Author: Scott Stossel
As someone who was diagnosed with OCD (Obsessive Compulsive Disorder – a subset of anxiety disorders) shortly before college, I was impressed with Stossel’s bravery when I read a teaser article in the Atlantic describing an embarrassing visit to the White House caused by the breadth of his near crippling anxiety. The candor with which he depicted his misery, and the very illogicality of his fears, was inspiring for other, closeted phobic people, such as yours truly. I picked up a Kindle edition of his story and began reading it.
My Age of Anxiety: Fear, Hope, Dread, and the Search for Peace of Mind is largely a scholarly probe into what causes anxiety. Thirty-five years ago that classification of mental disorder didn’t even exist. Now it is prevalent and most people in society are familiar with the terms panic attack and even OCD for that matter. The evolution of cultural understanding and the attempt to de-stigmatize mental issues comprise Stossel’s main focus and prove a launching point for his own liminal status. Beginning with the early Greek philosophers and moving forward in time, with noticeable pauses at Freud, Charles Darwin, and the entire Milltown mass-market introduction of psychiatric drugs and the tranquilizer fad, Stossel talks about what causes anxiety and circular mental thinking that becomes phobic in nature only to return to the main premise: we don’t know. Thoughts over just the last 100 years have changed so dramatically that science provides proofs only in that we are wrong, but it doesn’t give us any answers, comforting or otherwise. The author, who in an openly honest attempt to cope with his anxiety and make it all right seems to devolve as he writes about how there are no answers, no comforting net below that mental precipice. Indeed, many philosophers have theorized that anxiety is part of an evolutionary response that is hard wired into us genetically and, as a fight-or-flight motif, is good for us. This seems to have disastrous effects, and as readers feel for this honest, fighting man, we also fear for him. The ending of the book isn’t the panacea that we fellow anxious people wast to find. There is no rescue story. No happily ever after. No answers, but only more questions.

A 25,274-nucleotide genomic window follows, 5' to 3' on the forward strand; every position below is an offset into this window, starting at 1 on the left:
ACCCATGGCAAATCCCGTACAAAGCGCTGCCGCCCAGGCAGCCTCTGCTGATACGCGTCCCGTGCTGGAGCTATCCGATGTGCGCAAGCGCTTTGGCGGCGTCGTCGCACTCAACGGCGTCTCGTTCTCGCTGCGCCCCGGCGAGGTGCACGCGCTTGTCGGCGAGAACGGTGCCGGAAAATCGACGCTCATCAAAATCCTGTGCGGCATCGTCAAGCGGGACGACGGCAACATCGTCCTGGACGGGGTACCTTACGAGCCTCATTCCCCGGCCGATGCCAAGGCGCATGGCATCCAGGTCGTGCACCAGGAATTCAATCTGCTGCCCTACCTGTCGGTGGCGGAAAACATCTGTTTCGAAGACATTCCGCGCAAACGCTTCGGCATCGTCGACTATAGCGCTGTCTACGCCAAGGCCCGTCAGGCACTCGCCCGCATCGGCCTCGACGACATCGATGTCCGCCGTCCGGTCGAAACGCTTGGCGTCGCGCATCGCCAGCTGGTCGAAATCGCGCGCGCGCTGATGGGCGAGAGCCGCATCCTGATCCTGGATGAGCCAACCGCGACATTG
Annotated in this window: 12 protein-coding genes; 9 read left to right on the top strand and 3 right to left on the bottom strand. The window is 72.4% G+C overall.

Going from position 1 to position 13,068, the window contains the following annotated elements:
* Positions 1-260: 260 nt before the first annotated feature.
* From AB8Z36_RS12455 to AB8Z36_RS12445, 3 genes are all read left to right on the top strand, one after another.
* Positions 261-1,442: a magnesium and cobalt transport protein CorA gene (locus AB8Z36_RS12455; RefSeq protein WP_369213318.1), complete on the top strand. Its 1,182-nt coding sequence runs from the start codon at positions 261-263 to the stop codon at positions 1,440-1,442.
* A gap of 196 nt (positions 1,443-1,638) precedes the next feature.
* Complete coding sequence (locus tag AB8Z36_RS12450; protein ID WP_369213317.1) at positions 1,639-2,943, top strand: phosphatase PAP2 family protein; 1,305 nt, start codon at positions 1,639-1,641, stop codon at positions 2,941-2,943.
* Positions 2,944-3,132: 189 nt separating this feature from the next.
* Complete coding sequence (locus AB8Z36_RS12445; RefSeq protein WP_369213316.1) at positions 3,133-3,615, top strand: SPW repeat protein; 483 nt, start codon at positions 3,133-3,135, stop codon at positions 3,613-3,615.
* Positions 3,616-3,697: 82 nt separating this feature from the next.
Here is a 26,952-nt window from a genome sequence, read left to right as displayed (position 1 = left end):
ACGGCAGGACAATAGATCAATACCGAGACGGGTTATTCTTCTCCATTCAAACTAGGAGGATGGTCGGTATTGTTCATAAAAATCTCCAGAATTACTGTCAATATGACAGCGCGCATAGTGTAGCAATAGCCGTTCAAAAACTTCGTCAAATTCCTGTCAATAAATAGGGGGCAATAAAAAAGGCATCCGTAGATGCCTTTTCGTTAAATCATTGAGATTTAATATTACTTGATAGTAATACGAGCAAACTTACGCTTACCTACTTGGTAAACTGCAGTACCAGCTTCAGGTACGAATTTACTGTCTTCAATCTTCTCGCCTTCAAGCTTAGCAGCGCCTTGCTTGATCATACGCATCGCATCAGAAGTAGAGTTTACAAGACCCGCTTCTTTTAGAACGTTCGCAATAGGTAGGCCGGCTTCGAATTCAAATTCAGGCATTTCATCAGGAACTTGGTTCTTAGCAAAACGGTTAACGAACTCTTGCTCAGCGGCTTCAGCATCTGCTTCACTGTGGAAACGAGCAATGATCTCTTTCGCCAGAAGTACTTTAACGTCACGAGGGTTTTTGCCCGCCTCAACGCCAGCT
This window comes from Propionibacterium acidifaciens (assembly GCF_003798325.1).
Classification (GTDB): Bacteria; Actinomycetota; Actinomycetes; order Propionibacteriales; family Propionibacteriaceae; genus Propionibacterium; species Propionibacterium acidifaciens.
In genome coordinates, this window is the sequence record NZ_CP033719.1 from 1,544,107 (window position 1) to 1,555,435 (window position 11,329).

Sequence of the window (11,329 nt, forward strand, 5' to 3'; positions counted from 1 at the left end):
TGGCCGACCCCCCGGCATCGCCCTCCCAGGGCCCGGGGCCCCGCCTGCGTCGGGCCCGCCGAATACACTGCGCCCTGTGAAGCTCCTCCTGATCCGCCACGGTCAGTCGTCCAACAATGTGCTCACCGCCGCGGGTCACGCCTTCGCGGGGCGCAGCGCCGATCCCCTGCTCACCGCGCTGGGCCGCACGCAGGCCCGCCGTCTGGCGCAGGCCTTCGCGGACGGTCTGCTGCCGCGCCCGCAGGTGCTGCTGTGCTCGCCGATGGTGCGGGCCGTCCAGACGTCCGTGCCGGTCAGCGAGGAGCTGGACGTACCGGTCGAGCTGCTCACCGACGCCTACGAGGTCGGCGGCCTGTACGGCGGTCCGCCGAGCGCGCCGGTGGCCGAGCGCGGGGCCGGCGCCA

The evident research which reveals how little the community actually knows, plus the concentration on the failure of medicine and psychiatrists to help leaves readers with similar disorders upset and bitter. We, like the author, begin to think “why bother. I am what I am and cannot be saved.” Not a good recipe for readers struggling with their own mental problems. This prospective does, however, introduce readers outside of this dismal world into an intimate portrait of a mind actively captured, however unbeknownst, in an active episode, showcasing the illogical thinking coupled with the exacerbated fear and a highly clever mind turning on itself with unsolvable quandaries.
The focus on Charles Darwin and the entire evolutionary angle, one which is often repeated, is a central focus of the unfolding essay which is half narrative, half academic treaties. For readers who are creationists or otherwise do not ascribe to the theory of evolution, it can be quite a bit frustrating since Stossel focuses most of his evidence within these theories. (especially that which disturbs him most – an idea that we are meant to be this way and therefore somehow survive better – terrible thought that). I was quite surprised to see just how much of a role evolution played in a book about, seemingly, one man’s personal mental experience.
The title, the anecdotes around the book’s creation, and the end chapter all promise a personal experience. The author puts a lot on the line and tells readers a lot; it’s an intimate experience and something that admittedly few of us would ever have the bravery to do. Yet with all the academics of anxiety’s history plus the fluctuation between hope that pills and doctors might hold the answer and a belief that anxiety is genetically coded and perhaps a good thing, (horror, horror, horror!) the author feels distant and readers want to move closer to this man, because ultimately, it’s him and his struggle, not the medical and biochemical history that we have been promised and that draws us in. Anxiety isn’t a generic problem just out there for unnamed people. It’s his problem and he tells readers enough, shares painful moments such as his wedding and effectively losing his first psychiatrist to his father, that our hearts are moved for the individual struggle. The difficulty of writing such a thing, of divulging it let alone giving strangers a front row seat is herculean, and the author does ultimately succeed, but readers still want a bit more. The academics are repetitive and, frankly, harmful in that they create vast generalizations and prompt people not to fight, but to wait for a cure.
My Age of Anxiety: Fear, Hope, Dread, and the Search for Peace of Mind is a good introductory look into anxiety both historically and from the prospective of someone actively in an episode. I would advocate people with similar problems, however, to look for another book. This could be a good volume to hand to friends and family, but the darkness of the author’s fear, in that it seems to increase as the book progresses, and the general nay-saying espoused by showing the developing and fragile field of psychiatrist has the effect of taking depressed individual and depriving them of hope, especially since it doesn’t end with an overcoming vibe. I applaud the author for being willing to publicly divulge something so painful, and I hope that future books from him may reveal decreasing anxiety and hopelessness.
- Frances Carden